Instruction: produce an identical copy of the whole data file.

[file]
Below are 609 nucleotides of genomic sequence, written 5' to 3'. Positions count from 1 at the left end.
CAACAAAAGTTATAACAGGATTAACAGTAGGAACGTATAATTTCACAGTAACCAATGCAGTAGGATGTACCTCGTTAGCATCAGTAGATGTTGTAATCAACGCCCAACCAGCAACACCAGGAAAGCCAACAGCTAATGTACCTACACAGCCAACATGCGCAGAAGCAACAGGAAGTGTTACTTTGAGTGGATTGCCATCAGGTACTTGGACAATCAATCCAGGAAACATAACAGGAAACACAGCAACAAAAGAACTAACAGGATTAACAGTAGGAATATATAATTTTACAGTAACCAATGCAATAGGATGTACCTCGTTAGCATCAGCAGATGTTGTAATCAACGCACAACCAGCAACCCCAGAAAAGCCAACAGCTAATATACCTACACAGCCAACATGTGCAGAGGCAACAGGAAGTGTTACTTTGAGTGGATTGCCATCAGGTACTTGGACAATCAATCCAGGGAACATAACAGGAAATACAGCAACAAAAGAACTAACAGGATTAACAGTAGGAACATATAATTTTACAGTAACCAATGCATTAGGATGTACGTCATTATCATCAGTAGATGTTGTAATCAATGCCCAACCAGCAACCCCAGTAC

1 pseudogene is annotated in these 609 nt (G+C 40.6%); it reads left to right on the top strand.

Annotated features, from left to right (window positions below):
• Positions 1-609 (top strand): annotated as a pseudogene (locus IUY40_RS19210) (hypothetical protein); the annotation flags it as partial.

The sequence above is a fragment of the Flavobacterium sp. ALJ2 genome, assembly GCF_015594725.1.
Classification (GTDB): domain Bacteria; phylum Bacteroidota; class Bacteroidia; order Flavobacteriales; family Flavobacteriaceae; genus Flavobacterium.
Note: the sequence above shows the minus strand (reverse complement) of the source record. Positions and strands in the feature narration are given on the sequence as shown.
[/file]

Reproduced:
Below are 609 nucleotides of genomic sequence, written 5' to 3'. Positions count from 1 at the left end.
CAACAAAAGTTATAACAGGATTAACAGTAGGAACGTATAATTTCACAGTAACCAATGCAGTAGGATGTACCTCGTTAGCATCAGTAGATGTTGTAATCAACGCCCAACCAGCAACACCAGGAAAGCCAACAGCTAATGTACCTACACAGCCAACATGCGCAGAAGCAACAGGAAGTGTTACTTTGAGTGGATTGCCATCAGGTACTTGGACAATCAATCCAGGAAACATAACAGGAAACACAGCAACAAAAGAACTAACAGGATTAACAGTAGGAATATATAATTTTACAGTAACCAATGCAATAGGATGTACCTCGTTAGCATCAGCAGATGTTGTAATCAACGCACAACCAGCAACCCCAGAAAAGCCAACAGCTAATATACCTACACAGCCAACATGTGCAGAGGCAACAGGAAGTGTTACTTTGAGTGGATTGCCATCAGGTACTTGGACAATCAATCCAGGGAACATAACAGGAAATACAGCAACAAAAGAACTAACAGGATTAACAGTAGGAACATATAATTTTACAGTAACCAATGCATTAGGATGTACGTCATTATCATCAGTAGATGTTGTAATCAATGCCCAACCAGCAACCCCAGTAC

1 pseudogene is annotated in these 609 nt (G+C 40.6%); it reads left to right on the top strand.

Annotated features, from left to right (window positions below):
• Positions 1-609 (top strand): annotated as a pseudogene (locus IUY40_RS19210) (hypothetical protein); the annotation flags it as partial.

The sequence above is a fragment of the Flavobacterium sp. ALJ2 genome, assembly GCF_015594725.1.
Classification (GTDB): domain Bacteria; phylum Bacteroidota; class Bacteroidia; order Flavobacteriales; family Flavobacteriaceae; genus Flavobacterium.
Note: the sequence above shows the minus strand (reverse complement) of the source record. Positions and strands in the feature narration are given on the sequence as shown.